You emerge onto grassy slopes at around the 500m mark, although not quite as muddy, they were every bit as wet. God help anybody who attempts this walk in boots without the protection of the old Goretex lining, a severe case of trenchfoot undoubtedly awaits. I had opted to follow the Walkhighlands route and ascend via the North ridge and descend via the bealach after climbing the second Munro of Beinn a’Chleibh. Heading East towards the ridge I slowly trudged my way through the soaking moss and grass. I say slowly and it was as much due to the heat as the underfoot conditions, it wasn’t even 9am yet and already it was scorchio. Having said that the blue skies and sun were only really above me, what is it they say about the sun shining on the righteous ? Low cloud surrounded Lui, only being kept off the Eastern flanks by an Easterly wind higher up the hill. Intermittently the summit was shrouded in wispy clouds. I was keeping a close eye on it but I didn’t really ever have a worry that the summit would not be clear at some point when I eventually reached it. The much lower Beinn a’Chleibh on the other hand remained hidden all the way up. Eventually I reached the ridge proper and finally had some solid rock under my feet. The last 200m or so to the summit are on a much more defined rocky path and required a couple of very, very mild scrambling moments to clamber up through the rock. I marched on past the cairn that marks the lower South West summit and reached the true summit cairn at 1130m at around ‘cowboy time’ 10 to 10.
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The grassy slopes approaching the ridge

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Finally some rock under my feet

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Back down the way up from the forest

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The SW cairn with the real summit in the centre

Sitting on the summit cairn I have to admit I was a little disappointed at the time that the cloud had hung around and was robbing me of any views of the surrounding mountains. What I did have in my lofty position, just a few metres above the cloud was a view and a position that not that many people are actually fortunate enough to find themselves in. I have been lucky and experienced a few inversions and perhaps regrettably have become a little blasé towards them. It was only when I saw the reaction to the couple of pics I had posted on Facebook on my return that I realised that I was being a little churlish to bemoan my ‘bad luck’ ! Looking out over the cloud to the East the top of Ben Oss was playing peek-a-boo in the ever shifting cloud, whilst further over still the summits of Ben More and Stob Binnein were just about managing to keep their heads above the cloud. I had a view back down to the forest and the ascent route but everywhere I looked all I could see was fluffy, marshmallow like cloud. On reflection it was a stunning vista and not to be taken for granted, it just means I’ll have to climb Lui on another occasion to try and capture what must be an amazing view from the highest peak in the area…..although I guarantee you it would be from the other approach, I never want to see that forest again !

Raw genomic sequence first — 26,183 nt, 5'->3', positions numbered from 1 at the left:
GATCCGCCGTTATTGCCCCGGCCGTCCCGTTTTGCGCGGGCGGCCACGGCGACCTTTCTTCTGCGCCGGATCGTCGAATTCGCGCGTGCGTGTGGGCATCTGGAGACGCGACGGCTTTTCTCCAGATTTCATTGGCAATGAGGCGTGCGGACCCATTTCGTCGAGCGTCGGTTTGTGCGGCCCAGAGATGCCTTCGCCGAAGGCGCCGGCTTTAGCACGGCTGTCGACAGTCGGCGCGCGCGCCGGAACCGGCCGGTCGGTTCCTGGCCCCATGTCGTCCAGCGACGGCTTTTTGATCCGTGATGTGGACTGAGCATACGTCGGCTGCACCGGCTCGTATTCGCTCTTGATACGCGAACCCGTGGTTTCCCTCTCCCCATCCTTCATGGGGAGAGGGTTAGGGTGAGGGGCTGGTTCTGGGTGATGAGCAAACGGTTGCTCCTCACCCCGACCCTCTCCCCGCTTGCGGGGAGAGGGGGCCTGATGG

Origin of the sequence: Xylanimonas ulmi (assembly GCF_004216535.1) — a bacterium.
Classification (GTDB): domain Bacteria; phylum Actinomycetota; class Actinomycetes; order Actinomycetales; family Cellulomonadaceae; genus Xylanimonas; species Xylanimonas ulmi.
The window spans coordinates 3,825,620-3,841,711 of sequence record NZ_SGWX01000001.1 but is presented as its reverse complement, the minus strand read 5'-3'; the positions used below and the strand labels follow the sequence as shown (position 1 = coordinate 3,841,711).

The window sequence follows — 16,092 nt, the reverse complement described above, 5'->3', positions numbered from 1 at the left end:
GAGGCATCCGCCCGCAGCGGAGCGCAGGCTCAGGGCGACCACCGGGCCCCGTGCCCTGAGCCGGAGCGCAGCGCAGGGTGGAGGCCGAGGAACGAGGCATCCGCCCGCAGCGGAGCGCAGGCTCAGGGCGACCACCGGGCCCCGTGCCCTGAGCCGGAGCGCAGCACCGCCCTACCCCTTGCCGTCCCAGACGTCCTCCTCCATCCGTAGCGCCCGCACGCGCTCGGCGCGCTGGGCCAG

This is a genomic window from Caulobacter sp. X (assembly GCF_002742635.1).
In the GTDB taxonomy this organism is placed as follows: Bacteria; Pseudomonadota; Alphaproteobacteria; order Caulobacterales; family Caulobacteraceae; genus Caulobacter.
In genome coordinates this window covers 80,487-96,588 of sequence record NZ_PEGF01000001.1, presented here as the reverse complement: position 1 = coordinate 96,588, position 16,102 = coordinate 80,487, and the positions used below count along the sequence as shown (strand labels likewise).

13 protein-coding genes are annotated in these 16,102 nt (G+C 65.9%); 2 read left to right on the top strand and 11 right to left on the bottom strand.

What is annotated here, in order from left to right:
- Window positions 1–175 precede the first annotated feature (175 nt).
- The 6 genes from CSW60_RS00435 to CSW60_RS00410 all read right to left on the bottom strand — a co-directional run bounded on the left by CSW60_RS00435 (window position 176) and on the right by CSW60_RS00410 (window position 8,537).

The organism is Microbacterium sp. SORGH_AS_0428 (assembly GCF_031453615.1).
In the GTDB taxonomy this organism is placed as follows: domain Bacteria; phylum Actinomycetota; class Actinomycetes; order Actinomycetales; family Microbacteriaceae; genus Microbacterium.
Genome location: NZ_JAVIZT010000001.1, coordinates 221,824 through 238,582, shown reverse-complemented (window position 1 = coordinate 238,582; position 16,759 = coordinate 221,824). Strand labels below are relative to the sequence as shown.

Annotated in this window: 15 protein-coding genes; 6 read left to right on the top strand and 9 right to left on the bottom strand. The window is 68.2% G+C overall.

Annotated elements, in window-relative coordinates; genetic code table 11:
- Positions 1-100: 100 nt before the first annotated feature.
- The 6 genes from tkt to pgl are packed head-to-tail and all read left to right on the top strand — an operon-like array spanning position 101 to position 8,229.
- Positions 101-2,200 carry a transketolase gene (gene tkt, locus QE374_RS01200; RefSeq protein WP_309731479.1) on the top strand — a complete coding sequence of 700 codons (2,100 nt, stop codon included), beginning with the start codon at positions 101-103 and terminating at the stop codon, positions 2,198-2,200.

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Ben Lui summit. Ben Oss and Ben More and Stob Binnein beyond

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Summit pano. Who needs an aeroplance for views above the cloud

I decided it was still a bit early for lunch so after taking a few pictures and a wee breather it was on to number 2, hoping the cloud might lift by the time I got over there. It was here that I made a school boy error. The WH walk description makes a big deal of the fact that there is finally a proper path to follow for the walk down to the bealach and up to Chleibh. Not really paying attention, I headed off following a good path and dropped down a good few metres when it dawned on me I was heading in the wrong direction. I was heading East and not SW from the summit as I should have been. I had Viewranger on the phone and my Etrex in the rucksack but decided this was a good time to have a well overdue use of the old map and compass. From the map and description I knew there was a good path running from the summit and if I used the ‘hand railing’ technique and followed a bearing West I would eventually hit the path. I worked out the timings for the distance, set off on my bearing and was pleasantly surprised to find that I was only a smidgen away from the path when I’d walked for the required time. Of course, visibility was good and the fact I could see the path from a fair distance away probably skewed the result a bit. In any case it was quite reassuring that I am not reliant on the convenience of technology should it ever fail me.